when he was killed by Indians. After hi-
ic'itli no work was done on the mines.
On one of the Cochise Company's mines a
shnfi h is been sunk to the depth of fifty
ftct and n drift run of twenty.fi ve rect
and much fine ore wast iken out. Maj. r
Dunn, of Tevislon, accompanied Gin. Mc
Cook lo the mines. Tho enthusiastic re
publicans of Fort Bowie, on lust election
day, telegraphed to M. W. Stewait that
they would give him a rousing majority,
but failed tn do so. And at the coming
election lepublic.ins will need eomtlhiug
stronger than Porter to vote the straight
tepublican ticket. As coming events cast
their shadows bcfoic, it is possinle tli.il
Neagle exrpoets to be elected sheriff in the
same way that he won the cane nt the fair
at Tombstone, but we will see you later,
as you can't find one Ncag'e man in Tev.
iston, Bowie or Dos Cabezas.
Cronble ISreuIns in Konora-luillan
Outbreak. Tlirente ncd-Kouie Facta
Ctuii-erniiic ine Itcbclll.ina Ited.
SptrclM CorrespsaJsact. or tbe Epttspb.
HbiiMostLLO, Oct. ia. A fteiiuj; of un.
certainty prevails in the state of Sonora.
The hentofoio peaceful tribes of Indians,
the Yaquis and M.iyos, are on the eve of
a revolt. Considering their number, some
12000, more or less-, the situation is indeed
deplorable. These Indi ins are the "Done
and sinew" of tbe country, and in case
of an outbreak all kind ol industries will
abruptly nd. Farming, mining, etc., will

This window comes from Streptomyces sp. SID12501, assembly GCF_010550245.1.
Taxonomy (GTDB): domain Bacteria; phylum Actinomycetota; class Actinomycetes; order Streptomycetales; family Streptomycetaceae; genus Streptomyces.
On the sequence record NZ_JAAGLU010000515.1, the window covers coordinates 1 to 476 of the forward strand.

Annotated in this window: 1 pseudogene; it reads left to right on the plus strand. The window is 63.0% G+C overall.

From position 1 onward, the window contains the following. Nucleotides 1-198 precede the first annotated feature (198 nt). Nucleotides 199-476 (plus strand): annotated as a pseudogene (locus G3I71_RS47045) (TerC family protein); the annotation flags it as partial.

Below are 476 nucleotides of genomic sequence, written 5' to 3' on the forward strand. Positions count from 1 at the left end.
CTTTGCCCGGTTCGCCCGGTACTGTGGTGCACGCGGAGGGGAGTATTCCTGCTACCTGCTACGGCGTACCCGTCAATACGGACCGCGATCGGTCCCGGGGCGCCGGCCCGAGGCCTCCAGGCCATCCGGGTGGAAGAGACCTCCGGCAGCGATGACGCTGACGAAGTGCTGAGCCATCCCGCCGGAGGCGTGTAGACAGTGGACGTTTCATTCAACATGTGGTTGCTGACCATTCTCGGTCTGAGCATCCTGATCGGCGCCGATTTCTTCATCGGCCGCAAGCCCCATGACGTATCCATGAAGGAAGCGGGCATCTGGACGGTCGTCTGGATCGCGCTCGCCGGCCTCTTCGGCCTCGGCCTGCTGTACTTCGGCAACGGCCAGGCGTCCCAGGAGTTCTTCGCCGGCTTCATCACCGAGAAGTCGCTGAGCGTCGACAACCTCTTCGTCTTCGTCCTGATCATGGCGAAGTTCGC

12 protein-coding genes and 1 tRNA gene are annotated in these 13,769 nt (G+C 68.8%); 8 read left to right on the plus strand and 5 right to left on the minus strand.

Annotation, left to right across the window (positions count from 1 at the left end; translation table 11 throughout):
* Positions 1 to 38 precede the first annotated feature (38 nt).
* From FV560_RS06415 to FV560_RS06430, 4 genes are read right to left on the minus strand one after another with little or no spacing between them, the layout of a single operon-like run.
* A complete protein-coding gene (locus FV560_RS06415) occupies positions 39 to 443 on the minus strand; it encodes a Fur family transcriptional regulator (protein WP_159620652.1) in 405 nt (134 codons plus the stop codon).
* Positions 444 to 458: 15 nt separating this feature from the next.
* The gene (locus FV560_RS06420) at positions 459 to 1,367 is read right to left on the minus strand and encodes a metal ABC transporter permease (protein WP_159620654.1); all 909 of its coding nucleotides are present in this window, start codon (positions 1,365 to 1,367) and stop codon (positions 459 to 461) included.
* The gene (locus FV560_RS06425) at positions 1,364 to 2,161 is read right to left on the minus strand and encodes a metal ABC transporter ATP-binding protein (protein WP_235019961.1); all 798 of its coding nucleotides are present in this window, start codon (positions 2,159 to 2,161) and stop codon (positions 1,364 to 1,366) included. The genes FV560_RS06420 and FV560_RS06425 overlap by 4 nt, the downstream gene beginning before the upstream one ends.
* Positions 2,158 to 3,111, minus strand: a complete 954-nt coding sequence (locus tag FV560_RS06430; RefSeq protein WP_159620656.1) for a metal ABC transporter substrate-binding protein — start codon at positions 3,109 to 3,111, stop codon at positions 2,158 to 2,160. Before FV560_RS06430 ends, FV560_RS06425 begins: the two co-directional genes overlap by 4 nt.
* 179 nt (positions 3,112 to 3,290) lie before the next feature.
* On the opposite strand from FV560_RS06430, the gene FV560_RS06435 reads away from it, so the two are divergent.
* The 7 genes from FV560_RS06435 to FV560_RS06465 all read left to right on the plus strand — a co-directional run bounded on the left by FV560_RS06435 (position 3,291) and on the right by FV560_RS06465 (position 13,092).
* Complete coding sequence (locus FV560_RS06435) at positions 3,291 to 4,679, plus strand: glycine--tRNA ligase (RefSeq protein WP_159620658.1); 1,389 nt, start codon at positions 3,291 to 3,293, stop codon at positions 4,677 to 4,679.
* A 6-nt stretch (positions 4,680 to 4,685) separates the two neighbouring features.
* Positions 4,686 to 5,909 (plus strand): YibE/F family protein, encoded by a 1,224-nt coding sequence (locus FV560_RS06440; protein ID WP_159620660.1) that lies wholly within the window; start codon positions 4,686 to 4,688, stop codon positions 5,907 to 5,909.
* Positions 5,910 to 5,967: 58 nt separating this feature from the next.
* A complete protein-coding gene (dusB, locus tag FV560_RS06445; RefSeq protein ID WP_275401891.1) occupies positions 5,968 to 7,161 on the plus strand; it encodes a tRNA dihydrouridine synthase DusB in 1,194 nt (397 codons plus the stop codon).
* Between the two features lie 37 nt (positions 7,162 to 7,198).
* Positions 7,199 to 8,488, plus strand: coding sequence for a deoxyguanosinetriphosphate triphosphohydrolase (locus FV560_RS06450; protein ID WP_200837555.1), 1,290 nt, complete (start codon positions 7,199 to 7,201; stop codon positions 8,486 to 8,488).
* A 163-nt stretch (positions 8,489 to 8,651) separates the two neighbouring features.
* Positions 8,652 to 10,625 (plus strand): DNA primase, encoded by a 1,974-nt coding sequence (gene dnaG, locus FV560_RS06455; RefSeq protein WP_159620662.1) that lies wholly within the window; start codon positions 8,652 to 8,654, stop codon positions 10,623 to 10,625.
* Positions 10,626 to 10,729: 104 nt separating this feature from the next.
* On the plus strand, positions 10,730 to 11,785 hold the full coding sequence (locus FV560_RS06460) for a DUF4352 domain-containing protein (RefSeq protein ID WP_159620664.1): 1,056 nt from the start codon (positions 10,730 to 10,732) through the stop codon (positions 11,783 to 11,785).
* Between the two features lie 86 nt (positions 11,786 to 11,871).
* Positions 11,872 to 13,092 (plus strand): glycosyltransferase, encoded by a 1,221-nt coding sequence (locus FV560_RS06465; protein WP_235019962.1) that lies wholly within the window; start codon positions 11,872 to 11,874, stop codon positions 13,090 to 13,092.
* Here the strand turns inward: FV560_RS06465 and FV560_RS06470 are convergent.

receive a lei nblc set backfor want of la
bor. The chief of the Yaquis, Cajeme, has
been contemplating the advisability of an
outbreak for a year or more. He says the
Mexican government lias made icpcated
attempts to wrest tlie! mils of the Yaqui
and Mayo fiom him and his tribes, and
that he ho'ds deeds in trust for the tribes,
dating back under the Spanish rule, for nil
the lauds of that section, and thac he in
lintls to hold them against any aimed
force the government may place in the
field. The
areiu :idvil!dagtate -nmpar!ng favor
ably with Mexicans, luring their schools,
churches antl armed foices, consisting of
infantry, cavalry and artillery. They arc
liartl-working and industrious, and show
a good deal of mcch mic.d ability. In
case they break out, it is more than prob
able tiny will deleat the Mexicans and
capture the laigest towns und hold pos
session of them as long a they desire,
as they arc brave and understind the
modem tactics ot war and have a mil
itary commander (Cajame) that is a vet
cian of the Intern ntion and several
smill i- volutions. If the Mexican fotc ,
now in Sonora, some 4000 men, m ike an
advance nit Ihe Y qui country, they will
be surtly defeated on every turn, for the
river bottom of the Yaqui h one impreg
nable mass of rancbrnkc, and the trails ate
only known to the Indians, who would
ambush them as lhey attempted U cut
a path in. At tlie present time, the Mex
icms ate font collating their torces at
Heimosiilo, and are calling in all arms
tinit wcie issued to volunteerR during the
Apache lauN, and it is likely they will
advance tovvatd the Yaqui country be
foie the Indians are peiniitled to rise.
Houura .lliuti. Aeivfl.
From J. I). Henderson we learn that
matters in Sonora are improving. The
Indians, since the raid on Curapas two
weeks ago, have not been seen, and the
people are going to work in the various
mines now being worked by tlie Ameri
cans. Tlie woik on the SmPtdiois be
ing puslud with energy by Superintendent
Jackson, while the Tobrccuchi, the first